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Consensus report on the future of animal-free systemic toxicity testing
Leist, M., N. Hasiwa, C. Rovida, M. Daneshian, D. Basketter, I. Kimber, H. Clewell, T. Gocht, A. Goldberg, F. Busquet, A. Rossi, M. Schwarz, M. Stephens, R. Taalman, T. Knudsen, J. McKim, G. Harris, D. Pamies, AND T. Hartung. Consensus report on the future of animal-free systemic toxicity testing. ALTEX. Society ALTEX Edition, Kuesnacht, Switzerland, 31(3):341-356, (2014).
This Join Report is on the scientific roadmap presented in the US-EU for animal-free testing (2011-12) in four principal areas of systemic toxicity evaluation: repeat dose organ toxicity, carcinogenicity, reproductive toxicity, allergy induction (skin sensitization), as well as for the evaluation of toxicant metabolism (toxicokinetics).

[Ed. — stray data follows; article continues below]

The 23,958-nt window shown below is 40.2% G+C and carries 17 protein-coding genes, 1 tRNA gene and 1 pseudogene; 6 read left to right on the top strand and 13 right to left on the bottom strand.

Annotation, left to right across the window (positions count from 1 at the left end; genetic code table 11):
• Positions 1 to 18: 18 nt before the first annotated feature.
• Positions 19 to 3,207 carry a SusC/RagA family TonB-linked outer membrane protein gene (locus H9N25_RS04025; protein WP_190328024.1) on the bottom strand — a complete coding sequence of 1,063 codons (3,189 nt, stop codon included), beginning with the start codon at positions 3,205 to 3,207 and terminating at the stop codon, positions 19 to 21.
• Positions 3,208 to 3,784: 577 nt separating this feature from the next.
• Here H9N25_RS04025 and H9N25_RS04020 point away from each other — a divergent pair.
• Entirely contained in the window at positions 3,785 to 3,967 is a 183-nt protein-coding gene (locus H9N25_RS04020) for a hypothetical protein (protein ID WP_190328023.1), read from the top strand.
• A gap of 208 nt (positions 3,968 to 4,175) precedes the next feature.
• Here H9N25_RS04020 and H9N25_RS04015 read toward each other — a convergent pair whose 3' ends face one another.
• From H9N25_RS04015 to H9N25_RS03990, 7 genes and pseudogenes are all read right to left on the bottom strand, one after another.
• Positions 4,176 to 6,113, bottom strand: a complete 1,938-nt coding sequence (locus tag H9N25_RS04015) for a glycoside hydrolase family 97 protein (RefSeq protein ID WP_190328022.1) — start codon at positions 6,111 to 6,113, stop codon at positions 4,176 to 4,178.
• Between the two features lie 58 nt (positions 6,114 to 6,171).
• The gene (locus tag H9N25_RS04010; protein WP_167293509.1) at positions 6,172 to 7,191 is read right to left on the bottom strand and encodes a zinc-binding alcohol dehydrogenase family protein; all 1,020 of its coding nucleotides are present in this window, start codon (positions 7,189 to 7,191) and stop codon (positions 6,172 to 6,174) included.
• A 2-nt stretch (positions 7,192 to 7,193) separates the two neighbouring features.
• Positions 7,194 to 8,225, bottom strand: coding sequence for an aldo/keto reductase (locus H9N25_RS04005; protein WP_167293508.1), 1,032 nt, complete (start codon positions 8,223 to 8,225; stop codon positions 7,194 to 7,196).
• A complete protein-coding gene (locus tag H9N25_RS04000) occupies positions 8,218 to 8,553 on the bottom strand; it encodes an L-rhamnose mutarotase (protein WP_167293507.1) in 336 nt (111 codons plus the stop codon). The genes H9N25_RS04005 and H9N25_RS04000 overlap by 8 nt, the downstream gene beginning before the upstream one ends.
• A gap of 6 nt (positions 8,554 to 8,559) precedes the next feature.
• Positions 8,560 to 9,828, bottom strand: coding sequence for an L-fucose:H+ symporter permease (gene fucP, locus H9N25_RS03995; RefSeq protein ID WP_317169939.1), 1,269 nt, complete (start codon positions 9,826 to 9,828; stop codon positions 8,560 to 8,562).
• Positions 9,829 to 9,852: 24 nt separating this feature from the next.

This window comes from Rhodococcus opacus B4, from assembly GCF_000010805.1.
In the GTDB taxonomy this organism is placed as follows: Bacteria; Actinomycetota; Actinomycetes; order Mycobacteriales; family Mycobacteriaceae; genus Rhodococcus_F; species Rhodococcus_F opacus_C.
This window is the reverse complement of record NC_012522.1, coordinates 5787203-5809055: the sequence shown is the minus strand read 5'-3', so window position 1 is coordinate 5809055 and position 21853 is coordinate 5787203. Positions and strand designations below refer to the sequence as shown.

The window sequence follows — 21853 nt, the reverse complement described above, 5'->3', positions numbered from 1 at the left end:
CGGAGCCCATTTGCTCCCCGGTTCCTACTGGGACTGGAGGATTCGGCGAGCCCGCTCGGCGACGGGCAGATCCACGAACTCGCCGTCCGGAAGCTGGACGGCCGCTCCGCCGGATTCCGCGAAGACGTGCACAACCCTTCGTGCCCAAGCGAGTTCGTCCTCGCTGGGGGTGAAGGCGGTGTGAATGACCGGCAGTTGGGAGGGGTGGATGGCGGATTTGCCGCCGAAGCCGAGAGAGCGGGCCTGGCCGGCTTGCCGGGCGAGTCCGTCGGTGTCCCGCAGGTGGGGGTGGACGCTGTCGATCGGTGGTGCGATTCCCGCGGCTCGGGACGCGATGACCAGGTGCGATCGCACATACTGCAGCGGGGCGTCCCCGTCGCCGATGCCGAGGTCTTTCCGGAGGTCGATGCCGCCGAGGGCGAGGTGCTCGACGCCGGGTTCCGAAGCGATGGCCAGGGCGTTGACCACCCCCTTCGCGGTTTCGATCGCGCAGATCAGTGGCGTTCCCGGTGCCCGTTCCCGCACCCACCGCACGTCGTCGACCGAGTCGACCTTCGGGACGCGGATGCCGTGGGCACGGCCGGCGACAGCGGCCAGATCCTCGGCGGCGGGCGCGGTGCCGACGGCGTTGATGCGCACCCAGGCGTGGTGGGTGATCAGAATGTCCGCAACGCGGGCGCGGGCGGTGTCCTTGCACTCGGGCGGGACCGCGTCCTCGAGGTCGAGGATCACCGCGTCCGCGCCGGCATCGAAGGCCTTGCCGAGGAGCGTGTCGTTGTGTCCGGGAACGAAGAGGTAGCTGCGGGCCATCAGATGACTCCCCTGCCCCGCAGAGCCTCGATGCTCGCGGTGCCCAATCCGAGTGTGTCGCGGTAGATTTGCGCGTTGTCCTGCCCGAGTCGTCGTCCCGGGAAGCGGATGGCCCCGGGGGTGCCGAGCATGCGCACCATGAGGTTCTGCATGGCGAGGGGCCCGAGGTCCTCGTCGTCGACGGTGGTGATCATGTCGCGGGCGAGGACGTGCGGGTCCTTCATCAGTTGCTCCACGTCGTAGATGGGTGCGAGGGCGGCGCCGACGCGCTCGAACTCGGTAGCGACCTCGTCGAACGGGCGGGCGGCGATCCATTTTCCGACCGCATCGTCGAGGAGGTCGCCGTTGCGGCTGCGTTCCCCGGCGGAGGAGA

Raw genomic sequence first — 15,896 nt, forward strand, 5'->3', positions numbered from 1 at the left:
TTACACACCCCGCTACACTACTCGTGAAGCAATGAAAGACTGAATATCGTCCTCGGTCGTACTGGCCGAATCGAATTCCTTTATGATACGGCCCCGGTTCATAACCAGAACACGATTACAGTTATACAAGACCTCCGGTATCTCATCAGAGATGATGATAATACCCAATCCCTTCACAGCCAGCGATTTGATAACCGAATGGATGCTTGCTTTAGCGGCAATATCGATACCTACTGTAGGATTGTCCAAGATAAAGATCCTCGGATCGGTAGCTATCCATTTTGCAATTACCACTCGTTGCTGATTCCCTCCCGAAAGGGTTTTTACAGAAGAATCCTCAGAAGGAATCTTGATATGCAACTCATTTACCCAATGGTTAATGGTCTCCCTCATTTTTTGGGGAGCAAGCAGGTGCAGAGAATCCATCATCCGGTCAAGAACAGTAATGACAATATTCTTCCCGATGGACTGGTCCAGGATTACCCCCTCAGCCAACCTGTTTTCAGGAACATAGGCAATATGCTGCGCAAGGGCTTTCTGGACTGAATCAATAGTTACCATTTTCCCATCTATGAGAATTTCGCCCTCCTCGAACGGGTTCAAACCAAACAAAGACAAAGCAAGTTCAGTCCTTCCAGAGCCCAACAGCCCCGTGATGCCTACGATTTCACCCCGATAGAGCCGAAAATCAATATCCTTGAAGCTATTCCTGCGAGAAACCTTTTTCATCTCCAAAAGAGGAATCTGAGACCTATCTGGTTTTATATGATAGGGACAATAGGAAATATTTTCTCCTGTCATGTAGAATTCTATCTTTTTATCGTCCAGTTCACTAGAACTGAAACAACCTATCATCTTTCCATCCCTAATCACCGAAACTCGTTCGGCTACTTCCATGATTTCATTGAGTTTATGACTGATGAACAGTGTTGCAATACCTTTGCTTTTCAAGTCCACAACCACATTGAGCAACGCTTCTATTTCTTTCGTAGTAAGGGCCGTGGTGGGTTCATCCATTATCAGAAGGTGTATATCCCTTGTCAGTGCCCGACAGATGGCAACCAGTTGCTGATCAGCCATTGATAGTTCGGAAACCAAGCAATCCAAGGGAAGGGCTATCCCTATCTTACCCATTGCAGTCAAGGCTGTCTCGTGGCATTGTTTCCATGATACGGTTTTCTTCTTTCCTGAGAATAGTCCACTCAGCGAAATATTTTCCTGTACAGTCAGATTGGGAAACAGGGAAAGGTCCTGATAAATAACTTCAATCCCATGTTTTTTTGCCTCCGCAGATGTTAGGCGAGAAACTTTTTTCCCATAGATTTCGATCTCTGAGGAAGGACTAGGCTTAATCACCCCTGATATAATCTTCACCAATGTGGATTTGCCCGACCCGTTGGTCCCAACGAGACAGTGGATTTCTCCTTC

This is a multi-authored consensus report from conferences held in 2011-2012. Complete author listing is as follows: Marcel Leist1,2, Nina Hasiwa1, Costanza Rovida1, Mardas Daneshian1, David Basketter3, Ian Kimber4, Harvey Clewell5, Tilman Gocht6, Alan Goldberg7, Derek Knight8, Gavin Maxwell9, Francois Busquet1, Anna-Maria Rossi1, Michael Schwarz6, Martin Stephens7, Rob Taalman10, Thomas B. Knudsen11, James McKim12, Georgina Harris7, David Pamies7, and Thomas Hartung1,71: Centre for Alternatives to Animal Testing, CAAT-Europe, University of Konstanz, Konstanz, Germany; 2: Doerenkamp-Zbinden Chair of in-vitro Toxicology and Biomedicine, University of Konstanz, Konstanz, Germany 3: DABMEB Consultancy Ltd, Sharnbrook, UK 4: Faculty of life Sciences, University of Manchester, UK 5. The Hamner Institutes for Health Sciences, Research Triangle Park, NC, USA 6: Eberhardt Karls University, Tübingen, Germany 7: Centre for Alternatives to Animal Testing, CAAT, John Hopkins University, Baltimore, US 8: European Chemicals Agency, Helsinki, Finland 9: Unilever, SEAC, Bedford, UK 10: Cosmetics Europe, Brussels, Belgium 11: US EPA, Research Triangle Park, NC, USA 12: CeeTox, Kalamazoo, MI, USA ABSTRACT: Since March 2013, animal use for cosmetics testing has been banned for the European market. This requires a renewed view on risk assessment in this field. However, also in other fields traditional animal experimentation does not always satisfy requirements in safety testing, as the need for human-relevant information is ever increasing. A general strategy for animal-free test approaches has been outlined by the National Research Council (USA) vision document for a Toxicity Testing in the 21st Century in 2007 (NRC, 2007). It is now possible to provide a more defined roadmap on how to implement this vision for the four principal areas of systemic toxicity evaluation: repeat dose organ toxicity, carcinogenicity, reproductive toxicity, allergy induction (skin sensitization), as well as for the evaluation of toxicant metabolism (toxicokinetics). CAAT-Europe has assembled experts from Europe, America and Asia to design a scientific roadmap for future risk assessment approaches, and the outcome was then further discussed and refined in two consensus meetings with over 200 stakeholders. The key recommendations include: focusing on improving existing methods, rather than favoring de novo design; combine hazard testing with toxicokinetics predictions; develop integrated test strategies; incorporate new high content endpoints to classical assays; evolve test validation procedures; promote collaboration and data-sharing of different industrial sectors, integrate new disciplines, such as systems biology and high throughput screening; and involve regulators early on in the test development process. Focus on data quality, combined with increased attention to the scientific background of a test method will be important drivers. Information from each test system should be mapped along adverse outcome pathways. Finally, quantitative information on all factors and key events will be fed into systems biology models that allow a probabilistic risk assessment with flexible adaptation to exposure scenarios and individual risk factors.